I love the strong 2/2 arrangement of “Do You Hear What I Hear,” and an up-tempo reading of “The Holly and the Ivy” is equally inventive. Coon tackles a difficult assignment with “Skating,” a Vince Guaraldi classic that pretty much demands to be dominated by keyboard; to his credit, Coon delivers the melody with equal panache on his guitar.
Two tracks — “Ave Maria” and Frederich H. Heider and Carl Kress’ “There’s a Train Out for Dreamland” — are needlessly syrupy and sentimental, but things improve again with “Bring a Torch, Jeanette, Isabella,” cast here as a mid-tempo swinger. Even the album’s final track, a gentle 2/2 handling of “Silent Night,” is a toe-tapper.
For the most part, with a few tracks rotated out, this album is an engaging listen.
Eric Wangensteen’s lovely, lyrical horn work — alternating between trumpet and flugelhorn — is the highlight of his self-produced “Blue Christmas,” a mildly bebop-hued collection of holiday standards. He’s also a generous leader, granting ample exposure to keyboardist Chris Lomheim, who works tasty solos into most of these cuts. These are unhurried arrangements, most granting plenty of time for tuneful improvs.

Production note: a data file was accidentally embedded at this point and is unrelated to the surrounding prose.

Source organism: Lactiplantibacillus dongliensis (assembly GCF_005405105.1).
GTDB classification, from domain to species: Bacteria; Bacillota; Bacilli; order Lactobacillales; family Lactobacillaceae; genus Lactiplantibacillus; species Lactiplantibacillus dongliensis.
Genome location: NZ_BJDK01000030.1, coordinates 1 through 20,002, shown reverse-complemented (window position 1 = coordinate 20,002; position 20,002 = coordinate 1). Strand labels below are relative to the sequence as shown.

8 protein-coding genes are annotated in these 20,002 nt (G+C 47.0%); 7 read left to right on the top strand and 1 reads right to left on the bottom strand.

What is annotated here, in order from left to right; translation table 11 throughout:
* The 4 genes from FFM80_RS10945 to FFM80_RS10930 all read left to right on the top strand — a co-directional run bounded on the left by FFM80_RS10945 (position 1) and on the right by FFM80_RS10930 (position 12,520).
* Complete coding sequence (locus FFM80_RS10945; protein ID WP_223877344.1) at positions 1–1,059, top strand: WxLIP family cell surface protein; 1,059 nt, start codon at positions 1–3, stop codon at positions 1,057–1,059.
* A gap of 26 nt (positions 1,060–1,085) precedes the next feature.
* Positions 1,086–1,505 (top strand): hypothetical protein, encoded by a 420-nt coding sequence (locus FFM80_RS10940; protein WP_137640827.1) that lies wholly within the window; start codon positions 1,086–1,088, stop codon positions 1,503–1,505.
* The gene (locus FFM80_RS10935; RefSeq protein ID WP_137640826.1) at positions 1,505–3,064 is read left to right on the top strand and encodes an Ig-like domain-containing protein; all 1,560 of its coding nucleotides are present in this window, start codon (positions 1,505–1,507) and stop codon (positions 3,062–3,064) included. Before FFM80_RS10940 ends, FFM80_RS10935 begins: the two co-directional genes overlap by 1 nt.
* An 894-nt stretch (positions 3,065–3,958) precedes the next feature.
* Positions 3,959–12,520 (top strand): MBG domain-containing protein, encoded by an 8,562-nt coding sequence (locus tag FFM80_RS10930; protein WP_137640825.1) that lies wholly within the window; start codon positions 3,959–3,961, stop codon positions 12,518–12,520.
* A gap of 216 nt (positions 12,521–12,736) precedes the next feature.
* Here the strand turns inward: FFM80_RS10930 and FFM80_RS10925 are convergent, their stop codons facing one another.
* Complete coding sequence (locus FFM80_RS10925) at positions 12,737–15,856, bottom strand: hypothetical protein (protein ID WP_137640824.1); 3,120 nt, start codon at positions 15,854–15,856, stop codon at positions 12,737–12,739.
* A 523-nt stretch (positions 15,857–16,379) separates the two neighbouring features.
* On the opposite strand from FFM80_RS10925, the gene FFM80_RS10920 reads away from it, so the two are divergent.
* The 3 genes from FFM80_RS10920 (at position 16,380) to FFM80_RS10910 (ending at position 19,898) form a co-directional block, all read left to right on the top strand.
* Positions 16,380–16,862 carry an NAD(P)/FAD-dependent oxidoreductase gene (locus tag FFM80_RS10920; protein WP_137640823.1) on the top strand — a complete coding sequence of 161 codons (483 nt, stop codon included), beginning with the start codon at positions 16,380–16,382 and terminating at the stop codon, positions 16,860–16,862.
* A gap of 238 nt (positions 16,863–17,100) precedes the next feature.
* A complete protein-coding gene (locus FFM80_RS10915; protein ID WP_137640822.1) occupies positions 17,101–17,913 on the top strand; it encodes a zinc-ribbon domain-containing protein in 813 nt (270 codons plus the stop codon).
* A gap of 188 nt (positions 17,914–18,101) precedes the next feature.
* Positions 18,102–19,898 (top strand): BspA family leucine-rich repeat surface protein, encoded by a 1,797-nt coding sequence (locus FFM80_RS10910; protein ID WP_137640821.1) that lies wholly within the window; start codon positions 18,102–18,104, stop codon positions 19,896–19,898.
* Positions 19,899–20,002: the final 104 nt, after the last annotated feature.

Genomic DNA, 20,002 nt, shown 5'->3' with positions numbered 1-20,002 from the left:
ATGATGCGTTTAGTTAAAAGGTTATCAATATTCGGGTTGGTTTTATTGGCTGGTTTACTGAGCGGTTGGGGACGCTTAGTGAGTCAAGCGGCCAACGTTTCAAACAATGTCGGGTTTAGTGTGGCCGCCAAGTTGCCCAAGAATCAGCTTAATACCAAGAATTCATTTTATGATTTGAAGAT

The album opens with a frisky cover of “Winter Wonderland,” which grants bassist Gordon Johnson a melodic solo, while displaying Wangensteen’s impish delight at messing with time signatures. Indeed, his arrangement of Vince Guaraldi’s “Christmas Time Is Here” emerges in a fast 7/8, which can’t help raising a smile.
Drummer Phil Hey moves smoothly between languid and mid-tempo arrangements — nothing on this album could be called a burner — and deftly maintains a presence while never overpowering the other players. He’s more noticeable on Wangensteen’s one original composition, “(Christmas) Afternoon,” a lively tune that doesn’t sound terribly seasonal to me, but is no less enjoyable.